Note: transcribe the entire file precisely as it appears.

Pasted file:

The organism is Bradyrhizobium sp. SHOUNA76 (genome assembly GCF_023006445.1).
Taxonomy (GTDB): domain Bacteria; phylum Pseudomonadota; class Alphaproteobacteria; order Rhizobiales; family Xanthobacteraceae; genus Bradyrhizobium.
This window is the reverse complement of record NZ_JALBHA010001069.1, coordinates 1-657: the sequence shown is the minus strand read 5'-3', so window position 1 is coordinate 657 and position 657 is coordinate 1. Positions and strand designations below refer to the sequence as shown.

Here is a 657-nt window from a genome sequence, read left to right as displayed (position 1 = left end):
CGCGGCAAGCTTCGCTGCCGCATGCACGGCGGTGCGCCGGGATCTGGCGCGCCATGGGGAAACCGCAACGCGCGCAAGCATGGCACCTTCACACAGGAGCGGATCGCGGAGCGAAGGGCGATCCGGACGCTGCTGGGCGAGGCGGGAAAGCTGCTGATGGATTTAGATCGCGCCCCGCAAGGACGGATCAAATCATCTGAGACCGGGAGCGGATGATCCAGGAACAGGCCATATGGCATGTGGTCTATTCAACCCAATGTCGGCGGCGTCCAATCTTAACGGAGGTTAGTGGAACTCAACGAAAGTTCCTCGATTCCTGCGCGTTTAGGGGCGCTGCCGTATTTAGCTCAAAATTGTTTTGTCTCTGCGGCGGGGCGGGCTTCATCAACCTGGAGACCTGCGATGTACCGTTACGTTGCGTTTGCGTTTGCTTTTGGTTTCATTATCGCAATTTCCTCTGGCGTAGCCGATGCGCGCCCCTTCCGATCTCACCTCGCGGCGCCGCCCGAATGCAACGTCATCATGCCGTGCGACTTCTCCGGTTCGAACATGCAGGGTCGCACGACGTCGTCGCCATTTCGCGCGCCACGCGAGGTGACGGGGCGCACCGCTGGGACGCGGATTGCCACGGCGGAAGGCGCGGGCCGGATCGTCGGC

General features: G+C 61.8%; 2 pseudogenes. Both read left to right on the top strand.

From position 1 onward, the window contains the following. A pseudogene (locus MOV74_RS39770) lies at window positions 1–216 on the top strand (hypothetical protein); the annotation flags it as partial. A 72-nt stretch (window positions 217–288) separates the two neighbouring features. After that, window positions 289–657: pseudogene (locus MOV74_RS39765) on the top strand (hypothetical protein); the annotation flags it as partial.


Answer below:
The organism is Bradyrhizobium sp. SHOUNA76 (genome assembly GCF_023006445.1).
Taxonomy (GTDB): domain Bacteria; phylum Pseudomonadota; class Alphaproteobacteria; order Rhizobiales; family Xanthobacteraceae; genus Bradyrhizobium.
This window is the reverse complement of record NZ_JALBHA010001069.1, coordinates 1-657: the sequence shown is the minus strand read 5'-3', so window position 1 is coordinate 657 and position 657 is coordinate 1. Positions and strand designations below refer to the sequence as shown.

Here is a 657-nt window from a genome sequence, read left to right as displayed (position 1 = left end):
CGCGGCAAGCTTCGCTGCCGCATGCACGGCGGTGCGCCGGGATCTGGCGCGCCATGGGGAAACCGCAACGCGCGCAAGCATGGCACCTTCACACAGGAGCGGATCGCGGAGCGAAGGGCGATCCGGACGCTGCTGGGCGAGGCGGGAAAGCTGCTGATGGATTTAGATCGCGCCCCGCAAGGACGGATCAAATCATCTGAGACCGGGAGCGGATGATCCAGGAACAGGCCATATGGCATGTGGTCTATTCAACCCAATGTCGGCGGCGTCCAATCTTAACGGAGGTTAGTGGAACTCAACGAAAGTTCCTCGATTCCTGCGCGTTTAGGGGCGCTGCCGTATTTAGCTCAAAATTGTTTTGTCTCTGCGGCGGGGCGGGCTTCATCAACCTGGAGACCTGCGATGTACCGTTACGTTGCGTTTGCGTTTGCTTTTGGTTTCATTATCGCAATTTCCTCTGGCGTAGCCGATGCGCGCCCCTTCCGATCTCACCTCGCGGCGCCGCCCGAATGCAACGTCATCATGCCGTGCGACTTCTCCGGTTCGAACATGCAGGGTCGCACGACGTCGTCGCCATTTCGCGCGCCACGCGAGGTGACGGGGCGCACCGCTGGGACGCGGATTGCCACGGCGGAAGGCGCGGGCCGGATCGTCGGC

General features: G+C 61.8%; 2 pseudogenes. Both read left to right on the top strand.

From position 1 onward, the window contains the following. A pseudogene (locus MOV74_RS39770) lies at window positions 1–216 on the top strand (hypothetical protein); the annotation flags it as partial. A 72-nt stretch (window positions 217–288) separates the two neighbouring features. After that, window positions 289–657: pseudogene (locus MOV74_RS39765) on the top strand (hypothetical protein); the annotation flags it as partial.